Saturday, June 26, 2010

Some PRs and Sights Along the Way

Blogging's Hard.
Or..... I'm lazy.
You choose.

Preparing for Boston, recovering from Boston, and daydreaming about returning to Boston have kept me busy. I figured I'd catch up on some of the highlights before and since Boston.

Saturday, April 3. Easter Sun Run 10K
My pre-race race. A beautiful run through Sedgwick County Park. I was happy with a new PR. (Even if 3-5 seconds lost me prize money!!)
I did win my age group with a 42:32, 6th overall.
I was on a team with my parents and friends. The proceeds go to such a great cause. Youth Horizons is out to support children and end fatherlessness. Great morning for a run.

Saturday, May 8, 2010
Wichita River Run 10K

This race was for fun. I was fresh home from Boston and was just signing up to join in on the biggest road race in Kansas. It was a delightful morning. All my fellow Boston runners got a chance to wear their long sleeve race shirts too! As I walked with my Dad to the starting line he asked me, "What are you going to run today?" I hadn't even guessed at a time. I just planned to have fun.
Fun turned into a great run. The gun went off and I felt good. So, I just went with it. I never looked at my Garmin until the last mile. I was on track to make a huge PR.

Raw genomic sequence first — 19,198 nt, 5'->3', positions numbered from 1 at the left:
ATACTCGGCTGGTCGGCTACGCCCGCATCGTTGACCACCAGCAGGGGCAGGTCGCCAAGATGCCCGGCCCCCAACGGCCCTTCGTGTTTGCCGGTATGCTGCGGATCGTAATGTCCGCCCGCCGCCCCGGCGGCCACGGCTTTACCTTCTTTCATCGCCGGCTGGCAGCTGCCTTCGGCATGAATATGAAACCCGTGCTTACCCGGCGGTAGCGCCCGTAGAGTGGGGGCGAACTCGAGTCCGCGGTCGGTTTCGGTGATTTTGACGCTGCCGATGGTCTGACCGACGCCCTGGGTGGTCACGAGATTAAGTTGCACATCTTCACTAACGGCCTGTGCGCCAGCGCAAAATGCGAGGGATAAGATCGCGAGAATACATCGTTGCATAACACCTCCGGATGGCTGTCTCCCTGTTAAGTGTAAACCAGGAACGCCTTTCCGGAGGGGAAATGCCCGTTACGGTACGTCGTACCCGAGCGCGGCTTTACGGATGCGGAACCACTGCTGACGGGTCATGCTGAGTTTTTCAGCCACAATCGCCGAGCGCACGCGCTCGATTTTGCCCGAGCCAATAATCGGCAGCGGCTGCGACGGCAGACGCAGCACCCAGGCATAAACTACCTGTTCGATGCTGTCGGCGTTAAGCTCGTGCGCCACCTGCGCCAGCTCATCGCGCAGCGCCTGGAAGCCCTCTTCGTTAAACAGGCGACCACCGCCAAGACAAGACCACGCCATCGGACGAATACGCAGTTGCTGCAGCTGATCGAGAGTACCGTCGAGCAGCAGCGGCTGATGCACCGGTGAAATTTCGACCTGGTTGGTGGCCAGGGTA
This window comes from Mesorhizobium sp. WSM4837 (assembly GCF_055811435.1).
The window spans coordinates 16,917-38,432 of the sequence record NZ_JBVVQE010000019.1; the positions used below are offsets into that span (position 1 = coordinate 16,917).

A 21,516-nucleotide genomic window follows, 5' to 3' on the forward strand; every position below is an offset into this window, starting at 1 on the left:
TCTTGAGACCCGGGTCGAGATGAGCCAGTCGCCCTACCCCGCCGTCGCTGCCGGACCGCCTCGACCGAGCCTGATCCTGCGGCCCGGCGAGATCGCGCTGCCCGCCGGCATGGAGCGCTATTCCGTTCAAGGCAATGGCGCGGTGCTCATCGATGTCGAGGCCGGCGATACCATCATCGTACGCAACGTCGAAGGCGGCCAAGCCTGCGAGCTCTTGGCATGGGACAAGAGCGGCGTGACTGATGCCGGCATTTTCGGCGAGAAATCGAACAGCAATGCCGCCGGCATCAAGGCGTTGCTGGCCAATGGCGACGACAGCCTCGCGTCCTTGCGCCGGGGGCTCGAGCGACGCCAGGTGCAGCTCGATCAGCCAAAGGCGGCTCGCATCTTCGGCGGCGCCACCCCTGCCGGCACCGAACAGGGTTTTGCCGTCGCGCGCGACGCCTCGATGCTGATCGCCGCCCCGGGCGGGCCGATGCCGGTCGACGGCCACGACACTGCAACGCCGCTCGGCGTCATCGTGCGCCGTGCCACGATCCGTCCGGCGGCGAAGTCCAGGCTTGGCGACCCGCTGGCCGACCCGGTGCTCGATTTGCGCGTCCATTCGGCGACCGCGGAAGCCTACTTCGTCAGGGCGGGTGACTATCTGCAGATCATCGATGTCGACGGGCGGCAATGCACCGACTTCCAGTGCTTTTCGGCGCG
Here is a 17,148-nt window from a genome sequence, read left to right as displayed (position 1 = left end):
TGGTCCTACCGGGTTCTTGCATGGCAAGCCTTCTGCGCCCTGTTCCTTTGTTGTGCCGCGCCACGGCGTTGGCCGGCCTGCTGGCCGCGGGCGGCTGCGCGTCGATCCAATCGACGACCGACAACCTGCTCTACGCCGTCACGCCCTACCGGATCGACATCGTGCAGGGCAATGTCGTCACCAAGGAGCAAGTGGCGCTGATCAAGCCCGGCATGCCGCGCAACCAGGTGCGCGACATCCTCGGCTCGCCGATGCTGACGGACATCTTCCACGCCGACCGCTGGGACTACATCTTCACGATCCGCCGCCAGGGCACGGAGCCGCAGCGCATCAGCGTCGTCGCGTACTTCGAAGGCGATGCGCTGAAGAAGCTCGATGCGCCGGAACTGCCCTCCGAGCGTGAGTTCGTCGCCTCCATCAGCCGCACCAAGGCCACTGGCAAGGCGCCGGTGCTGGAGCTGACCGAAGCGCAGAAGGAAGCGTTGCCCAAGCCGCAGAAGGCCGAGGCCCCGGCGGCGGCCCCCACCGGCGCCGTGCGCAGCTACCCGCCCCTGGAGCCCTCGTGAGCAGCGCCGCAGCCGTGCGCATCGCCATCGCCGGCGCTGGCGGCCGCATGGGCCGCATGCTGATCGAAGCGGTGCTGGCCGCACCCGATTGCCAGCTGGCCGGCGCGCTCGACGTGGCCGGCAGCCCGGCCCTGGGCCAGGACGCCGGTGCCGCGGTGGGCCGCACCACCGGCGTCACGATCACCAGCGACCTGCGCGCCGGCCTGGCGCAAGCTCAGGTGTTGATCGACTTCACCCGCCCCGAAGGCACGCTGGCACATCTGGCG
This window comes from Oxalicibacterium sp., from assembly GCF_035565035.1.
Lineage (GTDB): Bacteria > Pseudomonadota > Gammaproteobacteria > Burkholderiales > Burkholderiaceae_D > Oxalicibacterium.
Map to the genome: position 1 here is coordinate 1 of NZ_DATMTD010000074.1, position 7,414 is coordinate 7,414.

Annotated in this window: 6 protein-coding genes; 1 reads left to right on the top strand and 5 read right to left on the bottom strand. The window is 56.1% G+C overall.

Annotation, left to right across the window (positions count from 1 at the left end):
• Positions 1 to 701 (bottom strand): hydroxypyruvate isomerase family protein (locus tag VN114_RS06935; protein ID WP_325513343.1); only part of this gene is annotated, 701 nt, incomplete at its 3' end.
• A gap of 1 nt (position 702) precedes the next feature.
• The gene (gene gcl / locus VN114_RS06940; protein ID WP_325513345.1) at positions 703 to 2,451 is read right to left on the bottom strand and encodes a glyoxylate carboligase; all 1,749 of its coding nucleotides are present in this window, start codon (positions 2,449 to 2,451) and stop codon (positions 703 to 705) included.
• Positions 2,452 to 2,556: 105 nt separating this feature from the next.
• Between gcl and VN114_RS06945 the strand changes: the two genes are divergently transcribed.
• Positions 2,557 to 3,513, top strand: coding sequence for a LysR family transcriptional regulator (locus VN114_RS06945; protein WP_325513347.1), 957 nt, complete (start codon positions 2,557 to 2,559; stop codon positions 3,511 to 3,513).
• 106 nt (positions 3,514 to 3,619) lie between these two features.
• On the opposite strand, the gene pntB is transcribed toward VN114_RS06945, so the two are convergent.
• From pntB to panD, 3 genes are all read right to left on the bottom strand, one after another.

I finished smiling and so glad that the love of running can provide such great days.
I beat my Sun Run PR. I finished in 41:28, taking 2nd in my age group, 8th overall. Not bad for a "fun run."

PR's are great, but running with my son is better. Judah passed up the Tot Trot for the 2 mile this year. He had never gone that far before. He's my hero. When he finally gets his stubborn mind set, the kid's unstoppable. He shot off like a rabbit and I nearly lost him in the crowd. He slowed and sped up throughout the race. He finished in about 20 minutes. Making me so so proud.

Saturday, June 5, 2010
Storm The Dam Trail 1/2 Marathon

"Why did I sign up for this?" That's the question I kept asking myself all week leading up to this race. I love long runs. I figured, why not go out to the trail race and get my Saturday long run in? When the alarm was buzzing before the sun, I remembered what stinks about racing.
Either way, the self pep talk was given and "fake it 'til ya make it" smiles were slapped on. Me and the family headed out to El Dorado Lake for a morning of running. Even Kenton bibbed up for the 5K portion of the race.

The race was tricky! An immediate "storm" up the dam nearly wiped me out. From there it was mostly grass covered horse trails. The grass was just high enough to hide the ridiculous amount of divots from the horses. It was nearly impossible to get a stride going. Every time I broke into a pace, I'd nearly fall over from stepping in a hole. It was a great place to twist ankles. It was mostly out in the great wide Kansas open.